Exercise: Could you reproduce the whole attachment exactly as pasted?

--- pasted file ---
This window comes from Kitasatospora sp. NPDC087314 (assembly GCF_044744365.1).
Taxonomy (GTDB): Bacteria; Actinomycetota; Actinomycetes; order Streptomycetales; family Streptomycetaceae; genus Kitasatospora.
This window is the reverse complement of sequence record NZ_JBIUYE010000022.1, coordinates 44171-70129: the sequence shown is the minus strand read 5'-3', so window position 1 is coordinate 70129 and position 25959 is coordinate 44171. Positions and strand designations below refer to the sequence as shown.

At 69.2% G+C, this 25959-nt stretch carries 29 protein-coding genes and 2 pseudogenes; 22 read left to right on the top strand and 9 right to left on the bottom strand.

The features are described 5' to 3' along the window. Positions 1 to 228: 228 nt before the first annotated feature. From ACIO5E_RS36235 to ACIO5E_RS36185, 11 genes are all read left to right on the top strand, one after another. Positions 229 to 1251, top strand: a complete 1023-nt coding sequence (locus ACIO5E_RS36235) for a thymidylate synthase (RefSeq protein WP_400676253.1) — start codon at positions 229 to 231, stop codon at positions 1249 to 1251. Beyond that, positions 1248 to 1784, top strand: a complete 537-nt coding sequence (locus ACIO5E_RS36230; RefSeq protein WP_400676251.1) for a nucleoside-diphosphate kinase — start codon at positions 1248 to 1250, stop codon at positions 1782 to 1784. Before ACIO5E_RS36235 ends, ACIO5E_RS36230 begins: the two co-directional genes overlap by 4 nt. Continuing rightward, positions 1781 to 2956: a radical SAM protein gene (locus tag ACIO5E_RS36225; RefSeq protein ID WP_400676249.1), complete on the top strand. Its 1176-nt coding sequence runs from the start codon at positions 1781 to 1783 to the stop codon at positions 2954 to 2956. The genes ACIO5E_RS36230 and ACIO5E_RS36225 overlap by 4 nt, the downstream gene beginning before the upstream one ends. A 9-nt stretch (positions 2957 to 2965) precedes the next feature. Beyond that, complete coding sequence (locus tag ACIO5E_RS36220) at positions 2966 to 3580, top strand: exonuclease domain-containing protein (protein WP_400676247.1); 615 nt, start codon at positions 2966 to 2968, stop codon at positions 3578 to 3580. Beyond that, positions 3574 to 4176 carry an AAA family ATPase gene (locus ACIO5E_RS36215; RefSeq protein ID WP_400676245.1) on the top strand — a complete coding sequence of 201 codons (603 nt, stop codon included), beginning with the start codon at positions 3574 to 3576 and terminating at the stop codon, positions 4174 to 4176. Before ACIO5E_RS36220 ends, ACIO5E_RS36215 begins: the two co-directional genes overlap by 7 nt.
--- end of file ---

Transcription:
This window comes from Kitasatospora sp. NPDC087314 (assembly GCF_044744365.1).
Taxonomy (GTDB): Bacteria; Actinomycetota; Actinomycetes; order Streptomycetales; family Streptomycetaceae; genus Kitasatospora.
This window is the reverse complement of sequence record NZ_JBIUYE010000022.1, coordinates 44171-70129: the sequence shown is the minus strand read 5'-3', so window position 1 is coordinate 70129 and position 25959 is coordinate 44171. Positions and strand designations below refer to the sequence as shown.

At 69.2% G+C, this 25959-nt stretch carries 29 protein-coding genes and 2 pseudogenes; 22 read left to right on the top strand and 9 right to left on the bottom strand.

The features are described 5' to 3' along the window. Positions 1 to 228: 228 nt before the first annotated feature. From ACIO5E_RS36235 to ACIO5E_RS36185, 11 genes are all read left to right on the top strand, one after another. Positions 229 to 1251, top strand: a complete 1023-nt coding sequence (locus ACIO5E_RS36235) for a thymidylate synthase (RefSeq protein WP_400676253.1) — start codon at positions 229 to 231, stop codon at positions 1249 to 1251. Beyond that, positions 1248 to 1784, top strand: a complete 537-nt coding sequence (locus ACIO5E_RS36230; RefSeq protein WP_400676251.1) for a nucleoside-diphosphate kinase — start codon at positions 1248 to 1250, stop codon at positions 1782 to 1784. Before ACIO5E_RS36235 ends, ACIO5E_RS36230 begins: the two co-directional genes overlap by 4 nt. Continuing rightward, positions 1781 to 2956: a radical SAM protein gene (locus tag ACIO5E_RS36225; RefSeq protein ID WP_400676249.1), complete on the top strand. Its 1176-nt coding sequence runs from the start codon at positions 1781 to 1783 to the stop codon at positions 2954 to 2956. The genes ACIO5E_RS36230 and ACIO5E_RS36225 overlap by 4 nt, the downstream gene beginning before the upstream one ends. A 9-nt stretch (positions 2957 to 2965) precedes the next feature. Beyond that, complete coding sequence (locus tag ACIO5E_RS36220) at positions 2966 to 3580, top strand: exonuclease domain-containing protein (protein WP_400676247.1); 615 nt, start codon at positions 2966 to 2968, stop codon at positions 3578 to 3580. Beyond that, positions 3574 to 4176 carry an AAA family ATPase gene (locus ACIO5E_RS36215; RefSeq protein ID WP_400676245.1) on the top strand — a complete coding sequence of 201 codons (603 nt, stop codon included), beginning with the start codon at positions 3574 to 3576 and terminating at the stop codon, positions 4174 to 4176. Before ACIO5E_RS36220 ends, ACIO5E_RS36215 begins: the two co-directional genes overlap by 7 nt.